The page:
Originally Raymond Cattel, a British psychologist, created a state-trait distinction which was later expanded on and developed into the STAI by an American psychologist, Charles Spielberger. In 1970 Spielberger produced it, joined by Richard L. Gorsuch, Robert Lushene, Peter R. Vagg, and Gerald A. Jacobs.
The STAI is used in clinical settings, including pre- and post- therapy appointments and pre- and post- administration of medication.
“Item scores are added to obtain subset total scores. Scoring should be reversed for anxiety-absent items (19 items out of the total 40)” (Julian, 2011). The range of scores for the STAI is from 20 to 80, where the higher scores indicate a higher level of anxiety. Clinically significant symptoms for the State-Anxiety scale has a range of 39 to 40.
Test-retest reliability coefficients ranged from 0.31 to 0.86 on initial development. The S-Anxiety scale had lower test-retest coefficients than the T-Anxiety scale, since the S-Anxiety scale distinguishes transitory states.
Over 10,000 adolescents and adults were tested during the development of the STAI. “…most items were selected from other anxiety measures on the basis of strong associations with the Taylor Manifest Anxiety Scale (13) and Cattel and Scheier’s Anxiety Scale Questionnaire (14); overall correlations between the STAI and these 2 measures were 0.73 and 0.85, respectfully.” (Julian, 2011).
Participants were told to find a partner to work with and once given the Basic Information Questionnaire and the STAI worksheets, they were to write down their partners information rather than their own. The participants took turns reading aloud and recording their partners answers of the questions and statements of both surveys. Participants took approximately 10 minutes to complete both the Basic Information Questionnaire and the STAI.
Two correlation tests were conducted, one to illustrate whether there was a relationship with state anxiety and trait anxiety, and the other to disclose an association between state anxiety and college GPA.
State and trait anxiety proved to have a significant correlation, r (86) = 0.739, p =0.000, and a strong positive correlation, signifying that those with high levels of state anxiety also had high levels of trait anxiety. In addition, state anxiety and GPA were significantly correlated, r (86) = -0.27, p = 0.011, but were found to have a moderate negative correlation, indicating that those with higher GPAs tend to have lower levels of state anxiety. Refer to Table 1.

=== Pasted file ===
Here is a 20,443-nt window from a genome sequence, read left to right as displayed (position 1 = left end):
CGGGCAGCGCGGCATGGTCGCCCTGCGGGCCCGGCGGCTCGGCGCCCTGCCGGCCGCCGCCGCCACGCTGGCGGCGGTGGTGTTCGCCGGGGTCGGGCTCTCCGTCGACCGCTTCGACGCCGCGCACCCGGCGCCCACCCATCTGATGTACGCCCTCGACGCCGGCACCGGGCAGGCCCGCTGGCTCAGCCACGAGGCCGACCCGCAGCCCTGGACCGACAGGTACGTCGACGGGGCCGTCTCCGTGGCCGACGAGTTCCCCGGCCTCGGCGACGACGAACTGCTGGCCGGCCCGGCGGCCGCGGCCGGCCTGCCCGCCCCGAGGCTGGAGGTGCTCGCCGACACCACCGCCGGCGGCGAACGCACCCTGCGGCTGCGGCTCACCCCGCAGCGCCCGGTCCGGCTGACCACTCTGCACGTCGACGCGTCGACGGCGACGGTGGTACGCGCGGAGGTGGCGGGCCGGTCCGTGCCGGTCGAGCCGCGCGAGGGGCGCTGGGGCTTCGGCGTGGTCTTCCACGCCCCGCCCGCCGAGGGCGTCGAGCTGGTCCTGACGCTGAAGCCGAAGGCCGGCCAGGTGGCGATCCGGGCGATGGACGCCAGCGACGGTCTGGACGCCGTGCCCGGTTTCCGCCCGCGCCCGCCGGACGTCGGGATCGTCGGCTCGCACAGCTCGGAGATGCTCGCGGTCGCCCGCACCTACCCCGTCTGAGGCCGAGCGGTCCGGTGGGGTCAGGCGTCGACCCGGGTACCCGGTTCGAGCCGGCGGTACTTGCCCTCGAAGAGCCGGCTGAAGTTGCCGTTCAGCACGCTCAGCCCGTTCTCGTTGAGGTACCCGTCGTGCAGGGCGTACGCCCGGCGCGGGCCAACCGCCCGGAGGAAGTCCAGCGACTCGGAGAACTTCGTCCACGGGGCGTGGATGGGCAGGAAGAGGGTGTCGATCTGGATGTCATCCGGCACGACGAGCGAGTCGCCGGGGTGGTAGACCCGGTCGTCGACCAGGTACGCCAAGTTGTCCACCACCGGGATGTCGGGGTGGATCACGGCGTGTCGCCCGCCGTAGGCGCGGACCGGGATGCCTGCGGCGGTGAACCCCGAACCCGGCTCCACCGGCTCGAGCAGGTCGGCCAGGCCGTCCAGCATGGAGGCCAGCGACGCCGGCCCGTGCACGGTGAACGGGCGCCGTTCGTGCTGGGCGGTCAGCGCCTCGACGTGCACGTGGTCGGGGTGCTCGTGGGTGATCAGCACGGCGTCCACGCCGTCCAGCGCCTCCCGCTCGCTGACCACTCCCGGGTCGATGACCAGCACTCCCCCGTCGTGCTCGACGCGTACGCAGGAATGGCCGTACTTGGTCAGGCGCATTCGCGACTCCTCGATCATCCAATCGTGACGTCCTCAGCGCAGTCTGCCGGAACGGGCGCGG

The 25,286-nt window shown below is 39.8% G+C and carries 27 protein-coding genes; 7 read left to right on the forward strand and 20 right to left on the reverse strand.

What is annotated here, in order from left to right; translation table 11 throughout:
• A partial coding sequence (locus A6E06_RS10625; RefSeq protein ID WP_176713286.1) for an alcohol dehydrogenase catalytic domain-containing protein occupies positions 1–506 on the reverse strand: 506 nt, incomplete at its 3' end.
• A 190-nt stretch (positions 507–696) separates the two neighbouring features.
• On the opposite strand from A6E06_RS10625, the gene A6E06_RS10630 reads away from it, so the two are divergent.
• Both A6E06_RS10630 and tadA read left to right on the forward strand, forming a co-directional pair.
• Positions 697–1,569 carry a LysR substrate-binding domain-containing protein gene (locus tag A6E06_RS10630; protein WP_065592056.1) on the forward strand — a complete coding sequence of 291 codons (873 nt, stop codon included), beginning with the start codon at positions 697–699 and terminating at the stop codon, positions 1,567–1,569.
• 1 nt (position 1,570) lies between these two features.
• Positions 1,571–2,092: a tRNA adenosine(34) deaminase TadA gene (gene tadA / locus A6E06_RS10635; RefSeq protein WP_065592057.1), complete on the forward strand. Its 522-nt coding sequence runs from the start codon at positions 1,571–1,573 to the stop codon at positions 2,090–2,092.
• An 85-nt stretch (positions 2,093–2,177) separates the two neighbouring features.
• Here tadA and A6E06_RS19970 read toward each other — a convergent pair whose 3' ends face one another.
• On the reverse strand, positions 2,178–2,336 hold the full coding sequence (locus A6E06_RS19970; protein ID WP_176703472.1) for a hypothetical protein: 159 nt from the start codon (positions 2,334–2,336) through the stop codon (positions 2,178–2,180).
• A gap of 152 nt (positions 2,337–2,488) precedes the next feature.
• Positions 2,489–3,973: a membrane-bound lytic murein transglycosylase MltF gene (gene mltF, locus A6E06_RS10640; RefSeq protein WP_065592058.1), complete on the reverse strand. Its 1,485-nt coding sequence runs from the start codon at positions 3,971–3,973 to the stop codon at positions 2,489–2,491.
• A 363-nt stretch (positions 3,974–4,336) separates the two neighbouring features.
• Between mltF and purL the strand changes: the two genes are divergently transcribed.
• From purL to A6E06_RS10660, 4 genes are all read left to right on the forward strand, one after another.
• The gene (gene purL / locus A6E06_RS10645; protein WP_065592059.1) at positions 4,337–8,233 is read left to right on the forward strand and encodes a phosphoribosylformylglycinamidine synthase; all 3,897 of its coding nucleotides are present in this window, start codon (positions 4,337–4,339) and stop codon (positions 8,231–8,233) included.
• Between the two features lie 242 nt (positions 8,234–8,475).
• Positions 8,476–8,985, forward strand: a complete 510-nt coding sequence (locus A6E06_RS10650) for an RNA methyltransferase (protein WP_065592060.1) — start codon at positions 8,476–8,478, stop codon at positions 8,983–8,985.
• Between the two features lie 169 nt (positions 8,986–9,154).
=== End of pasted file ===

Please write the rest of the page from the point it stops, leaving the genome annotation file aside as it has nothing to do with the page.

To investigate whether those in their freshman and senior years of college experience more state anxiety than those in their sophomore and junior years of college, and independent t-test was used. The findings were significant, t (86) = -1.93, p = 0.029, though it showed that those in their sophomore and junior years (M = 38.44, SD = 8.02) reported higher levels of state anxiety than those in their freshman and senior years (M = 36.50, SD = 8.72). Refer to Figure 1.
Anxiety in college students and how it is correlated to age and GPA was studied using the STAI. We found significant correlation between GPA and state anxiety, as well significant correlation between state anxiety and trait anxiety. We found that sophomore and juniors experience higher levels of state anxiety than freshman and seniors.
The hypothesizes tested were: students with higher GPAs will have lower anxiety scores, state and trait anxiety are related so that a student with a high state anxiety will also have a high trait anxiety, and that state anxiety in freshman/senior years will have high state anxiety than those in sophomore/junior years.
The results support the hypothesis of students with higher GPAs will have lower anxiety scores. The results also support that state and trait anxiety are positively correlated. My hypothesis of freshmen and seniors having higher state anxiety than sophomores and juniors was not supported; results showed that sophomores and juniors reported higher state anxiety. This could be because as sophomores and juniors they are worried about either keeping their grades up or improving on their less than admirable grades.